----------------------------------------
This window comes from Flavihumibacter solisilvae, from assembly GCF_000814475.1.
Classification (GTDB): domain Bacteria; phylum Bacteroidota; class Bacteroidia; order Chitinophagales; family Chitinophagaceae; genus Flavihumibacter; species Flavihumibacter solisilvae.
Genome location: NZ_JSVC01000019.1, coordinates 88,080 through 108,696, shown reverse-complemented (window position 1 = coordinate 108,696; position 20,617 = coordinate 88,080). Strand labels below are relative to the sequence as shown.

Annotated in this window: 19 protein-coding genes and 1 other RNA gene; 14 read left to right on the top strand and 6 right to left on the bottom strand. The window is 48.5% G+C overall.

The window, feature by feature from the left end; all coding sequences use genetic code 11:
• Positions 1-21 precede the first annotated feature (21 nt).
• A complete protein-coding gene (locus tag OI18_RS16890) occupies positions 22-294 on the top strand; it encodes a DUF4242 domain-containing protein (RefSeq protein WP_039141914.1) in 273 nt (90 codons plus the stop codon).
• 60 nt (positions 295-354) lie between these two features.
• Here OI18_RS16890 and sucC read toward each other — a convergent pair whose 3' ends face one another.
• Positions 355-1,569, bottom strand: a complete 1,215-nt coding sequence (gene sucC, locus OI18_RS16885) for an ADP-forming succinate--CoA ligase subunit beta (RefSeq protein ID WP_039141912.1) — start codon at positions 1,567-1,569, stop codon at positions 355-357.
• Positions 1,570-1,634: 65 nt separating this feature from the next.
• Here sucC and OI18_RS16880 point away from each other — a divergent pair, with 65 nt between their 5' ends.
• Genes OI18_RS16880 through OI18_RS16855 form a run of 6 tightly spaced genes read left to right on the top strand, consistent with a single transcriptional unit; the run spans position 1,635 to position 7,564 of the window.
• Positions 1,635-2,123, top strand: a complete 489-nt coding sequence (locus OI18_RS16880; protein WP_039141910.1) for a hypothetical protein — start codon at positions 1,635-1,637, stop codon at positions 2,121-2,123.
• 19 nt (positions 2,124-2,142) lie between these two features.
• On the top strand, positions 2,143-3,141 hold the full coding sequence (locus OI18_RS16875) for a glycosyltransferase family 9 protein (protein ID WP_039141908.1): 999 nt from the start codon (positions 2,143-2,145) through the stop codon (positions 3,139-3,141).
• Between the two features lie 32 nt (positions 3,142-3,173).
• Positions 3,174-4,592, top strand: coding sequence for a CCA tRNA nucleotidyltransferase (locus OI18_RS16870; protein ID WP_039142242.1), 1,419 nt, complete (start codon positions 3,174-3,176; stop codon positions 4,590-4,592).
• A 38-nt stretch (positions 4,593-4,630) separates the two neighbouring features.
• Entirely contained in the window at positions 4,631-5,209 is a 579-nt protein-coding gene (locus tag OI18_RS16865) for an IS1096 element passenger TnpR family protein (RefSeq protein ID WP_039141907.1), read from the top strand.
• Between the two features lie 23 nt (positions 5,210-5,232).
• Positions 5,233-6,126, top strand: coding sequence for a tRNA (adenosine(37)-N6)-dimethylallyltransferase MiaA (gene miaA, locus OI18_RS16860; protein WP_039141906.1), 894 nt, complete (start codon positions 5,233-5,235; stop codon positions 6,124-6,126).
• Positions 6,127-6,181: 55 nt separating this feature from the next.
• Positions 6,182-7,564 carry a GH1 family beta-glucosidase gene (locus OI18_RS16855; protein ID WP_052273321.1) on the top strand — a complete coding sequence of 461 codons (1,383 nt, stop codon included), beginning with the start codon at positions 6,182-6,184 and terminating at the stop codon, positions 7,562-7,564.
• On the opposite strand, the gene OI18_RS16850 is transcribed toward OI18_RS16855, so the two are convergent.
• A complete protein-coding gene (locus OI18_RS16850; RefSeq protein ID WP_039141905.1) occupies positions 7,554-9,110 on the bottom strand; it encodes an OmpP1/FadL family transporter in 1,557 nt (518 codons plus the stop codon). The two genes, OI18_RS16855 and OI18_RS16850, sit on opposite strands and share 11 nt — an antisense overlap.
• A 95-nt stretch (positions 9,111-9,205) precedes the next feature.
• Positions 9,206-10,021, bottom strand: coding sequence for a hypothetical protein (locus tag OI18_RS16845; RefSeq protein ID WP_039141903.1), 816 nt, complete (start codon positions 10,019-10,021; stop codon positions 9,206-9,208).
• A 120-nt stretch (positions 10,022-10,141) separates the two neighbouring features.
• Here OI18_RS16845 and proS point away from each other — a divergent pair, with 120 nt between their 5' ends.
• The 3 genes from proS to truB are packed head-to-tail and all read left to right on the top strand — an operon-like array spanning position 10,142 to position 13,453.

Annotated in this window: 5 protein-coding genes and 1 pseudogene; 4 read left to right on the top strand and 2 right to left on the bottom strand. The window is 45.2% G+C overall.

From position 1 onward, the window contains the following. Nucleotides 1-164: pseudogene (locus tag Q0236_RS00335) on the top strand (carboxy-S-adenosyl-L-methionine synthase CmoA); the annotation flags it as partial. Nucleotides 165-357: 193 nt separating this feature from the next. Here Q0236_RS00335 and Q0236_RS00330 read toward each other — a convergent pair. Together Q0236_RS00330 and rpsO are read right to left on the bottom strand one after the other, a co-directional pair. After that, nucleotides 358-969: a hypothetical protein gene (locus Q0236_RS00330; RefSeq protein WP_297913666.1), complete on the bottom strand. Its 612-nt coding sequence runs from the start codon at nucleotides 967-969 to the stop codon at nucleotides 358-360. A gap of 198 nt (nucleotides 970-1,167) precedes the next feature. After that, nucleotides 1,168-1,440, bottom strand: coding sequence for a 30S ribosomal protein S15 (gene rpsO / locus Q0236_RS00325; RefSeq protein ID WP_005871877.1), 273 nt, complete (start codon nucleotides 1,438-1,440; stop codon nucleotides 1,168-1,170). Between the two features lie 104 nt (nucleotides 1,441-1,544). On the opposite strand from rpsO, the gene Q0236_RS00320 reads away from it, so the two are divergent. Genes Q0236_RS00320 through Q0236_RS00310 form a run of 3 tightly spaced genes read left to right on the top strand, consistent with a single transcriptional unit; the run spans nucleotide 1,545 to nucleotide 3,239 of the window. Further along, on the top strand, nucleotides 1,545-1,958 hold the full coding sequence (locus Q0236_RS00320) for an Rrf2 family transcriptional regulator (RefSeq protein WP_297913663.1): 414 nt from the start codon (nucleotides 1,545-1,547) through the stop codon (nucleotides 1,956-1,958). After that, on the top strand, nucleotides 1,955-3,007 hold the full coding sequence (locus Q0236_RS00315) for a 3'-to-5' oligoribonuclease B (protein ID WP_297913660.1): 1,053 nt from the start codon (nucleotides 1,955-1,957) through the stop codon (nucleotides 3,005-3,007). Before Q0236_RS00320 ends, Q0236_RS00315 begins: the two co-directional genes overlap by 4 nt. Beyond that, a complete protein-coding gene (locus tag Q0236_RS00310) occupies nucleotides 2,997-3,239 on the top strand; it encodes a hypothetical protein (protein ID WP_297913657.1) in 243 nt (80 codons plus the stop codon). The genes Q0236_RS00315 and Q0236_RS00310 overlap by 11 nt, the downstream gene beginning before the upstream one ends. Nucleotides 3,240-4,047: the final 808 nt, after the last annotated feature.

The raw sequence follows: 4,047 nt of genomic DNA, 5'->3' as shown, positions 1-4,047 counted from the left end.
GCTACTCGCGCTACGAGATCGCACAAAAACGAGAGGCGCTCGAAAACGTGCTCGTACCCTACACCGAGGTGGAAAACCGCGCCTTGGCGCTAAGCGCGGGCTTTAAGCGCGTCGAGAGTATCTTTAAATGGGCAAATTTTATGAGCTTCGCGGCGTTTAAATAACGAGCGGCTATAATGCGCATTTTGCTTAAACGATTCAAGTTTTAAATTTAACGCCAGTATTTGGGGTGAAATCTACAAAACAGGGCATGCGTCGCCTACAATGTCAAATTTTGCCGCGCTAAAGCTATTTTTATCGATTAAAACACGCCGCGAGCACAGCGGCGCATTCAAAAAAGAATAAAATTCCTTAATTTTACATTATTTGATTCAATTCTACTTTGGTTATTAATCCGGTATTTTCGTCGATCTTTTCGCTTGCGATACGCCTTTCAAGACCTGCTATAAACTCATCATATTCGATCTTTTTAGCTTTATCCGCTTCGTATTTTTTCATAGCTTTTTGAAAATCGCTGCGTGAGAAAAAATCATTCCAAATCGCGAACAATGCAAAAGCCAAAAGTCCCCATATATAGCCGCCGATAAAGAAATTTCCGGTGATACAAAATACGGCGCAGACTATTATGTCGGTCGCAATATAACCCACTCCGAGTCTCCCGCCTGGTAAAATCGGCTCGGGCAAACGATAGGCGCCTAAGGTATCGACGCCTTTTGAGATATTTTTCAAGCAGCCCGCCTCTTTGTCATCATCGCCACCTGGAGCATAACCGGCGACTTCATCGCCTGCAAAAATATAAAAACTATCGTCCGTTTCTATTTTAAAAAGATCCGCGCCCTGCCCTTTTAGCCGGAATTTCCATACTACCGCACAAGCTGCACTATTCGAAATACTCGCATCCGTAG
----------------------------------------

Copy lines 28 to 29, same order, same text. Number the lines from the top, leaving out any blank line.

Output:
• Positions 9,206-10,021, bottom strand: coding sequence for a hypothetical protein (locus tag OI18_RS16845; RefSeq protein ID WP_039141903.1), 816 nt, complete (start codon positions 10,019-10,021; stop codon positions 9,206-9,208).
• A 120-nt stretch (positions 10,022-10,141) separates the two neighbouring features.